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USTR Prepares to Impose More Section 301 Tariffs on Goods from China

On Aug. 20, 2019, the United States Trade Representative (USTR) announced 10% additional duties on the fourth list of products from China (List 4) imposed under section 301 of the Trade Act of 1974 (Section 301). The goods included on List 4 have an annual import value of approximately $300 billion. In combination with prior actions under Section 301, almost all goods imported from China will now be subject to section 301 additional duties following the imposition of the List 4 tariffs.

On Aug. 23, President Trump announced that the duties to be imposed on List 4 goods would be raised from 10% to 15%, as a response to the imposition of additional tariffs on U.S. goods by China (which was itself the Chinese response to the announcement of the List 4 duties). President Trump also announced that the 25% Section 301 duties already in place on goods contained on Lists 1, 2, and 3 would be increased to 30% on Oct. 1, 2019, again in retaliation for Chinese tariff increases.

Many consumer items which had previously been spared from the tariffs, such as clothing, video game consoles, and sports equipment, are included on List 4. In part due to the upcoming holiday shopping season, USTR announced it will be staggering the application of the tariffs to minimize holiday shopping disruption. Two sub-sets of List 4 have been created, with products listed under Annex A in the USTR notice becoming subject to additional duties on Sept. 1, 2019, and additional duties on products listed under Annex C becoming effective on Dec. 15, 2019.

Importantly, those wishing to avoid the tariffs will want to have their goods entered into the United States before the two effective dates. The additional duties will be applicable with respect to products that are entered for consumption, or withdrawn from warehouse for consumption, on or after 12:01 a.m. of the dates above. Goods that are shipped before the effective date and that are “on the water” at that time will be subject to the additional duty.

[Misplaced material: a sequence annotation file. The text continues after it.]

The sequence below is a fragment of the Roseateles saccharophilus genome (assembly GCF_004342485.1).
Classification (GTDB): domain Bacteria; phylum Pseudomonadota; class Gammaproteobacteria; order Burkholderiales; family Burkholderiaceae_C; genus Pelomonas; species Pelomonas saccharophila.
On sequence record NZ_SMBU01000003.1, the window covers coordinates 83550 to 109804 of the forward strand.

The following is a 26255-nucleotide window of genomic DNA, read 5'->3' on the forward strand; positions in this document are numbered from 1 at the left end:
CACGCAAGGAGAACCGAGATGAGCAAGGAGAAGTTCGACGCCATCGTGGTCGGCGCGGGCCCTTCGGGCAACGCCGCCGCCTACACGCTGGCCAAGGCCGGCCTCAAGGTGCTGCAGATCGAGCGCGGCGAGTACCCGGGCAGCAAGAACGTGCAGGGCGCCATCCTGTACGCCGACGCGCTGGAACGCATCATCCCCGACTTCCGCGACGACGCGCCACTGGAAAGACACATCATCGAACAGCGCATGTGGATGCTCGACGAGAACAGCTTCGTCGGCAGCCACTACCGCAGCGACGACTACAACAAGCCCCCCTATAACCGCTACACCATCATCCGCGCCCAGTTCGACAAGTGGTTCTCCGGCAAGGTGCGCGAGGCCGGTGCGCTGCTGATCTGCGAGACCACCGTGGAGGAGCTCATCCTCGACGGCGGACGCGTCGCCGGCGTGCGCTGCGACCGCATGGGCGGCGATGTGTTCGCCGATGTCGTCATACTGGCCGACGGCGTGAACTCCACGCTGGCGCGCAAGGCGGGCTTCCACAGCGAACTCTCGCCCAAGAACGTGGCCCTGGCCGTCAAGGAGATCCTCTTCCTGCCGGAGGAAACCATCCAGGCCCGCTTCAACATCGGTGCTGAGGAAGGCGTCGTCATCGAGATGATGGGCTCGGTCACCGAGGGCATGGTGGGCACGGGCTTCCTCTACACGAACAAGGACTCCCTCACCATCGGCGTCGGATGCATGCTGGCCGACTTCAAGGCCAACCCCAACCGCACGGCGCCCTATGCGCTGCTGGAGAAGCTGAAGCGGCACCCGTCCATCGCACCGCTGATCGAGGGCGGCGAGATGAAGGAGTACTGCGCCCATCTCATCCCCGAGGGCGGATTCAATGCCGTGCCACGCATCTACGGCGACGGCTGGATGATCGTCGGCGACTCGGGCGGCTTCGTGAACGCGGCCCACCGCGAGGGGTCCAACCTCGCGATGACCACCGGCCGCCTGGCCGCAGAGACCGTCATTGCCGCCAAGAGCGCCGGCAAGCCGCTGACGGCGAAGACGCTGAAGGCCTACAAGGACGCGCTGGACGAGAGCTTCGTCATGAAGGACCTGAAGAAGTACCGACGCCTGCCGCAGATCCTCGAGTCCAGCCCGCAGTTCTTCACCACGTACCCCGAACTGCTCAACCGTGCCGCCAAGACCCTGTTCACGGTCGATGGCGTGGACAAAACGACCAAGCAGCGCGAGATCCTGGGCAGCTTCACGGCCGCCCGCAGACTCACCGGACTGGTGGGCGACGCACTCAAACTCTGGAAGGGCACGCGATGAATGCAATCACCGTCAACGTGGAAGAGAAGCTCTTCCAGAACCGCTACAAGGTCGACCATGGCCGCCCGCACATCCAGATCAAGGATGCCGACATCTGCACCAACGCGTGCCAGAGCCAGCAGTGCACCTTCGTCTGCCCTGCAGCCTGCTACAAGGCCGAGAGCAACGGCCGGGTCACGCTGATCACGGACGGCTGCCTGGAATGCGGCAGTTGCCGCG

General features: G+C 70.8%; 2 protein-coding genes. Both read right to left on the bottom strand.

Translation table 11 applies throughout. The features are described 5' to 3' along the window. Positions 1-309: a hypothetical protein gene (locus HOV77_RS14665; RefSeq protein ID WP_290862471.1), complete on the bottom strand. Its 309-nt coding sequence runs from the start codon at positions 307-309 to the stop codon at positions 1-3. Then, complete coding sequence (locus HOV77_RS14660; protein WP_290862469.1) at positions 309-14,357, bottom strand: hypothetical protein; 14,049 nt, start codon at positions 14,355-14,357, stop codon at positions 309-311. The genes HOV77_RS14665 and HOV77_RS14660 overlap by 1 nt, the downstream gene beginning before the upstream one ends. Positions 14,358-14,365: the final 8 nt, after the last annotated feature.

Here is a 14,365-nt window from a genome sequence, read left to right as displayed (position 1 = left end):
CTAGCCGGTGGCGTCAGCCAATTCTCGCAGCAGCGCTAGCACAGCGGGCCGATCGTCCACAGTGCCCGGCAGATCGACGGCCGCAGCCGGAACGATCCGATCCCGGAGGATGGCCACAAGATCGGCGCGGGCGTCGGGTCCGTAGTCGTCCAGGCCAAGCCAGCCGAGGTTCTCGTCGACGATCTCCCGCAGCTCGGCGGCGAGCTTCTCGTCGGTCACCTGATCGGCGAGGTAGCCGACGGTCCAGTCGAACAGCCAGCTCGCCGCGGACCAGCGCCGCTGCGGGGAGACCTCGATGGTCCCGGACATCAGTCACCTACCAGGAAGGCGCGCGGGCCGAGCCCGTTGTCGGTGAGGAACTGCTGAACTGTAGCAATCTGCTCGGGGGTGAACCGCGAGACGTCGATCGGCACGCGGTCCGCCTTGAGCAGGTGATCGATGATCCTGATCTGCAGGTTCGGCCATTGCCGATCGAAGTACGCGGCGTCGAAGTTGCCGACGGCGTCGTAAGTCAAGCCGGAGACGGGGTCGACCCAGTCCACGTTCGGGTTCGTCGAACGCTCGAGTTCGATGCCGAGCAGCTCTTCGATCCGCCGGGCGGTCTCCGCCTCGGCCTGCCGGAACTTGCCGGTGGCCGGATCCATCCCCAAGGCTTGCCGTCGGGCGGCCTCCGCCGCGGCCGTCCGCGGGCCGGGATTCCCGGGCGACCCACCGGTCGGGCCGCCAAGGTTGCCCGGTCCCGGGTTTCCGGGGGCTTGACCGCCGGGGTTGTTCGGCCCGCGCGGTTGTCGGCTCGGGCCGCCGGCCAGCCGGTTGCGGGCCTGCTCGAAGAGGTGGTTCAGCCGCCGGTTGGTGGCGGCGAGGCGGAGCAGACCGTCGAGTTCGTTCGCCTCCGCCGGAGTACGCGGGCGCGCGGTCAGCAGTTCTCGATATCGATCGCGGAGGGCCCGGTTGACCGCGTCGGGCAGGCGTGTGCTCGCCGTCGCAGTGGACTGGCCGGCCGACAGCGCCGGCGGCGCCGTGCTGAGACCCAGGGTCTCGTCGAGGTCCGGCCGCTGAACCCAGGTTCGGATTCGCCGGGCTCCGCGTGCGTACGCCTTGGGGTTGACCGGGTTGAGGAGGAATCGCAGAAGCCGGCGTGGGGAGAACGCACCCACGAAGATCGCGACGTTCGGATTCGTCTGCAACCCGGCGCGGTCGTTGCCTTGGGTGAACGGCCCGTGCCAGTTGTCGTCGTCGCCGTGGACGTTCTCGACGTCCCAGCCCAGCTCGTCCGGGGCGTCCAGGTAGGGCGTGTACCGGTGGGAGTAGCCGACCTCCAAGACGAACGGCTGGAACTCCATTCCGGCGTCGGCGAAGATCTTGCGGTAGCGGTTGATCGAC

As with prior rounds of duties imposed under Section 301, USTR will establish a tariff-exclusion process.  USTR has said that the details of the exclusion process will be announced in a future Federal Register notice. It is expected that the List 4 exclusion process will closely mirror the format and substance of the List 3 exclusion process. It should also be noted that exclusion requests for List 3 goods may be filed up through Sept. 30, 2019.

©2020 Greenberg Traurig, LLP. All rights reserved. National Law Review, Volume IX, Number 239


About this Author

Donald Stein, Greenberg Traurig Law Firm, International Trade and Healthcare Litigation Attorney

Donald S. Stein focuses his practice on federal regulatory issues, and in particular U.S. Customs law, trade remedies and trade policy issues. From dealing with imports and the myriad of laws enforced by the U.S. Bureau of Customs and Border Protection ("CBP"), he has also developed experience in practicing before other federal regulatory agencies, including the U.S. Food and Drug Administration, the U.S. Federal Trade Commission, and the U.S. Fish and Wildlife Service. He is also experienced in working with the U.S. International Trade Commission, the U.S. Department of...

Axel Urie international Trade and Customs Attorney Greenberg Traurig Law Firm

Axel Urie is a member of the International Trade and Customs Practice in Greenberg Traurig's Washington, D.C. office. He is experienced in trade remedy and customs matters, including litigation for domestic importers, producers, and foreign exporters.